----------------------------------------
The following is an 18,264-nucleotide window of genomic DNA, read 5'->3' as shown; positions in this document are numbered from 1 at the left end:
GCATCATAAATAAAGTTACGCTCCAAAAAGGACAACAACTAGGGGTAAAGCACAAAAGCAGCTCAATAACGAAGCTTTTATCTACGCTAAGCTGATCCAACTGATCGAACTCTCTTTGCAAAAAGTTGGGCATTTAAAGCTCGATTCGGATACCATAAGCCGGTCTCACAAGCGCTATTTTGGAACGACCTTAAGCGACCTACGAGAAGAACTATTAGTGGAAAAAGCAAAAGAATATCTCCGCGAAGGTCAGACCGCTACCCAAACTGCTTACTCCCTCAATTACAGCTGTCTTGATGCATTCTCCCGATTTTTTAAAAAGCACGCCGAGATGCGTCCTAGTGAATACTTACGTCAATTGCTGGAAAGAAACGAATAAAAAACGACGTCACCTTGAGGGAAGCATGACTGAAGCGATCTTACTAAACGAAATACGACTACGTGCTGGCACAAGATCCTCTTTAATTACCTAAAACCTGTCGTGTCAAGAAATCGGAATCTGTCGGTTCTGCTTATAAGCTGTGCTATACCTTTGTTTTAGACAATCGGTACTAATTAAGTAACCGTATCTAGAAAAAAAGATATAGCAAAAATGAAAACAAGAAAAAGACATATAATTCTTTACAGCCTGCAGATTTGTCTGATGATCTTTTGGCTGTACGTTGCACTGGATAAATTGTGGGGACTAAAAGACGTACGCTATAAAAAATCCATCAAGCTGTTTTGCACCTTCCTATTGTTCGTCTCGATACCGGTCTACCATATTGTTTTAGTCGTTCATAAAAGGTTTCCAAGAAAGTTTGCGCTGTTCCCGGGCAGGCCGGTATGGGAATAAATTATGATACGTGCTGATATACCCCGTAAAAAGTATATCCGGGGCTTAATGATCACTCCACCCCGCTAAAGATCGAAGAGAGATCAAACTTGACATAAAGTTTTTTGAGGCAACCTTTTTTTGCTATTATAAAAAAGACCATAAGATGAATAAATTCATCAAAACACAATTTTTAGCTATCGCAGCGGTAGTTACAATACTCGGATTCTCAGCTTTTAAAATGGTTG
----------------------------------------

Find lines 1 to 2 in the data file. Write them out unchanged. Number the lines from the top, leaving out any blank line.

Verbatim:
The following is an 18,264-nucleotide window of genomic DNA, read 5'->3' as shown; positions in this document are numbered from 1 at the left end:
GCATCATAAATAAAGTTACGCTCCAAAAAGGACAACAACTAGGGGTAAAGCACAAAAGCAGCTCAATAACGAAGCTTTTATCTACGCTAAGCTGATCCAACTGATCGAACTCTCTTTGCAAAAAGTTGGGCATTTAAAGCTCGATTCGGATACCATAAGCCGGTCTCACAAGCGCTATTTTGGAACGACCTTAAGCGACCTACGAGAAGAACTATTAGTGGAAAAAGCAAAAGAATATCTCCGCGAAGGTCAGACCGCTACCCAAACTGCTTACTCCCTCAATTACAGCTGTCTTGATGCATTCTCCCGATTTTTTAAAAAGCACGCCGAGATGCGTCCTAGTGAATACTTACGTCAATTGCTGGAAAGAAACGAATAAAAAACGACGTCACCTTGAGGGAAGCATGACTGAAGCGATCTTACTAAACGAAATACGACTACGTGCTGGCACAAGATCCTCTTTAATTACCTAAAACCTGTCGTGTCAAGAAATCGGAATCTGTCGGTTCTGCTTATAAGCTGTGCTATACCTTTGTTTTAGACAATCGGTACTAATTAAGTAACCGTATCTAGAAAAAAAGATATAGCAAAAATGAAAACAAGAAAAAGACATATAATTCTTTACAGCCTGCAGATTTGTCTGATGATCTTTTGGCTGTACGTTGCACTGGATAAATTGTGGGGACTAAAAGACGTACGCTATAAAAAATCCATCAAGCTGTTTTGCACCTTCCTATTGTTCGTCTCGATACCGGTCTACCATATTGTTTTAGTCGTTCATAAAAGGTTTCCAAGAAAGTTTGCGCTGTTCCCGGGCAGGCCGGTATGGGAATAAATTATGATACGTGCTGATATACCCCGTAAAAAGTATATCCGGGGCTTAATGATCACTCCACCCCGCTAAAGATCGAAGAGAGATCAAACTTGACATAAAGTTTTTTGAGGCAACCTTTTTTTGCTATTATAAAAAAGACCATAAGATGAATAAATTCATCAAAACACAATTTTTAGCTATCGCAGCGGTAGTTACAATACTCGGATTCTCAGCTTTTAAAATGGTTG